The ISM manufacturing index was at 60.7 in April compared to 65.0 expected. That's still a healthy level but it's a significant miss and led to a round of US dollar weakness.
However we would caution reading this report as a sign of faltering demand. Repeated comments in the report highlighted supply chain problems including semiconductors, steel and workers. The survey showed 11 positive comments for every negative one compared to an 8:1 ration in March.
“In 35 years of purchasing, I've never seen everything like these extended lead times and rising prices,” one comment in the report said.
A big drag in the Q1 GDP report released last week was falling inventories. This report highlights the ongoing contraction there with companies unable to restock and continuing to draw down supplies. That will be a further headwind in Q2 but those will eventually be rebuilt.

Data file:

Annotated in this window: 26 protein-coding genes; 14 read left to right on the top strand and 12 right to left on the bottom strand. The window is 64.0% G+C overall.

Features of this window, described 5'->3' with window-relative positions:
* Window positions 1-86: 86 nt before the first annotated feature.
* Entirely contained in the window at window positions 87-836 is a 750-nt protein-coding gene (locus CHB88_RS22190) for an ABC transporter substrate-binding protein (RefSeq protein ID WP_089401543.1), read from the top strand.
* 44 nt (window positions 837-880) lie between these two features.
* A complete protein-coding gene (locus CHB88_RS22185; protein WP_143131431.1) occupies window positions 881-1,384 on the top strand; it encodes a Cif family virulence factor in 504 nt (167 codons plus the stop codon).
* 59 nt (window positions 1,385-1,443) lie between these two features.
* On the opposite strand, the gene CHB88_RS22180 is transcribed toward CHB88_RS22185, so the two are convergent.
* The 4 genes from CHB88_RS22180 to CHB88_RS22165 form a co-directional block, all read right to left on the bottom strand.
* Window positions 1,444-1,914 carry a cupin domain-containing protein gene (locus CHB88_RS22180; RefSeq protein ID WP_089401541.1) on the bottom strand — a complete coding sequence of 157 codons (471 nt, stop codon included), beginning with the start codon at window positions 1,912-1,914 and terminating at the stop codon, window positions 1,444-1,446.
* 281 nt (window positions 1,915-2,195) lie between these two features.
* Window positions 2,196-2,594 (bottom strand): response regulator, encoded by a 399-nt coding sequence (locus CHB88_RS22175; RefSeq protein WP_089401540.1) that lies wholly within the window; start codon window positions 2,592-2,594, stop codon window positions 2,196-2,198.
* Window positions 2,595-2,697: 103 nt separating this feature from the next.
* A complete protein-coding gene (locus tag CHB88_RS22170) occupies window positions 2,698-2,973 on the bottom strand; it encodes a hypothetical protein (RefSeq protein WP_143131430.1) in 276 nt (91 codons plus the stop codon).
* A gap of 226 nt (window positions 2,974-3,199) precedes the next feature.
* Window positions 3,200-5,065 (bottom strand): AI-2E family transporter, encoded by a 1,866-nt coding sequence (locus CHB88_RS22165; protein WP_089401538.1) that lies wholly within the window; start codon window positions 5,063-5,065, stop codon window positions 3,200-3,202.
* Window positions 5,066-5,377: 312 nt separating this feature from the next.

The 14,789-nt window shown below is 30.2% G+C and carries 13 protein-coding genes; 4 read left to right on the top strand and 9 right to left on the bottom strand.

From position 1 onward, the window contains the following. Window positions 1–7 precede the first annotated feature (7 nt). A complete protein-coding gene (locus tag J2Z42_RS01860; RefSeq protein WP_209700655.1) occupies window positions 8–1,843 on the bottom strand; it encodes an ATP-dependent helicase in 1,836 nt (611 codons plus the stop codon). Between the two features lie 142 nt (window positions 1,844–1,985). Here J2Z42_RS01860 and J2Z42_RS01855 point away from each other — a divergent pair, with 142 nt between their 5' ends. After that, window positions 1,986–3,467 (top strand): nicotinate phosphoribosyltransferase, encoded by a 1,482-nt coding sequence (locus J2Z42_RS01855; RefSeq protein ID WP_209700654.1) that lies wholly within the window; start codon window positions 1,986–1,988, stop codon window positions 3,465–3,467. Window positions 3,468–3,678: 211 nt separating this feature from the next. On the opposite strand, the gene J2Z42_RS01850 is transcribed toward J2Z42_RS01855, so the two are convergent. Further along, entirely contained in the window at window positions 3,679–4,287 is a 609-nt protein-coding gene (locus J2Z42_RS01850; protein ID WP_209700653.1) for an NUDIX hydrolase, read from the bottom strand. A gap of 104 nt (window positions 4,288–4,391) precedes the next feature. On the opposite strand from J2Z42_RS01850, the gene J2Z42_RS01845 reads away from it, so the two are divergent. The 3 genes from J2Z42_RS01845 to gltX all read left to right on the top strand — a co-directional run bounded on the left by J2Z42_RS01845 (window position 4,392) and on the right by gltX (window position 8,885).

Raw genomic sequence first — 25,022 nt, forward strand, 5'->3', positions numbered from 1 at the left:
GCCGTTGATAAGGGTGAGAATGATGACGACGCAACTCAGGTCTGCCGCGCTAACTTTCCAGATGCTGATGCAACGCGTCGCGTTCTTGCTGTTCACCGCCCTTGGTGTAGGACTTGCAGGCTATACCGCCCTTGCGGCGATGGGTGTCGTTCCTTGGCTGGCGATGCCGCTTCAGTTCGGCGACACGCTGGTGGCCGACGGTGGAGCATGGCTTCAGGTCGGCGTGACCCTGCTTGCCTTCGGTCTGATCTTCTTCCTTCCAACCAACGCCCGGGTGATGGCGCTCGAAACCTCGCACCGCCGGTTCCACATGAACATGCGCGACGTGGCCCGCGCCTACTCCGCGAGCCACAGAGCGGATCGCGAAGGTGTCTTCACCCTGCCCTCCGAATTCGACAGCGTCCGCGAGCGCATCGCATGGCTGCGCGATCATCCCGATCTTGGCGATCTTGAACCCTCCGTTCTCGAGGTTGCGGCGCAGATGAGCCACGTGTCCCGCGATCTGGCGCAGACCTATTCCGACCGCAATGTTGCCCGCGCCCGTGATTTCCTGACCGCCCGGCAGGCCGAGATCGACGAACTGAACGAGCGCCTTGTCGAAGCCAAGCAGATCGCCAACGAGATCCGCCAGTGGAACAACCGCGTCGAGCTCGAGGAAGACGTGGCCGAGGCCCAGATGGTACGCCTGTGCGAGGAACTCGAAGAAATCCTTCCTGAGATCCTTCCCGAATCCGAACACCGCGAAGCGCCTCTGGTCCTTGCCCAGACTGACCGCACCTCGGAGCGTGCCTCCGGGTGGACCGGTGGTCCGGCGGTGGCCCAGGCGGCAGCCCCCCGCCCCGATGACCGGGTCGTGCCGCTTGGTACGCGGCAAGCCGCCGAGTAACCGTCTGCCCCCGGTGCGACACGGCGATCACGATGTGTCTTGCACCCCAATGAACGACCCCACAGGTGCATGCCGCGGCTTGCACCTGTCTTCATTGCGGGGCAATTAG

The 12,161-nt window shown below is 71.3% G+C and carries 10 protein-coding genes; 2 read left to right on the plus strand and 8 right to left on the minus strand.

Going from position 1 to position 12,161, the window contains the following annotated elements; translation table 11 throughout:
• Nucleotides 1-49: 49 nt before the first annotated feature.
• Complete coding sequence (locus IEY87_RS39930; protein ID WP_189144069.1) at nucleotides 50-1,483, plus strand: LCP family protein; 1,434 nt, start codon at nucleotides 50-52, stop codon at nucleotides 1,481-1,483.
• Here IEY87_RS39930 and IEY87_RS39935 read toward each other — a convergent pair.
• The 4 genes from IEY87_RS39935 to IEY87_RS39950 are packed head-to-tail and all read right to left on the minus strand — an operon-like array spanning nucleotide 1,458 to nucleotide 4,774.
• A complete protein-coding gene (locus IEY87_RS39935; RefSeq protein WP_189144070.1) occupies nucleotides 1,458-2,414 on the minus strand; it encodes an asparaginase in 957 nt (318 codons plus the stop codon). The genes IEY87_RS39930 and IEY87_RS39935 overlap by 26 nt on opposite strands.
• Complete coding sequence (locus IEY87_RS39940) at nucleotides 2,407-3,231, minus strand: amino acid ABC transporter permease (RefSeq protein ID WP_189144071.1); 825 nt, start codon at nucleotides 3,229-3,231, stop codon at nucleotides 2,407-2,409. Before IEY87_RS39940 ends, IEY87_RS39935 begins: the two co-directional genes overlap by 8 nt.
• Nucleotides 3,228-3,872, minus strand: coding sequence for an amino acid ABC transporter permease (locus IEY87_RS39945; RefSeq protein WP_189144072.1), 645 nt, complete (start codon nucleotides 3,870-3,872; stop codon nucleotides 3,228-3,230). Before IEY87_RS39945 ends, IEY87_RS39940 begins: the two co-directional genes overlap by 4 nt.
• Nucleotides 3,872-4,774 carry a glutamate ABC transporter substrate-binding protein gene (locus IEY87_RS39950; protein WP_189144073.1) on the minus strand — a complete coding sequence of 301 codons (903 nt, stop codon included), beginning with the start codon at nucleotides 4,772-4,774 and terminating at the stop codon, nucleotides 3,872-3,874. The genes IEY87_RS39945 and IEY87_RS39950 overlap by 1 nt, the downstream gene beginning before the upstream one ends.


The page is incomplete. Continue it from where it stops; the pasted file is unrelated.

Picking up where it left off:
In the meantime, companies are finding increasing pricing power – something Warren Buffett highlighted on the weekend.
It's still early but we sense that we're heading into a new chapter in the reopening where shortages are the main problem. It may have started with Ford last week who said it would miss production targets due to the semiconductor shortage. If those shortages hit at the same time as demand reopening creates more price-insensitive buying, it could lead to a spike in inflation to above the Fed's comfort zone.
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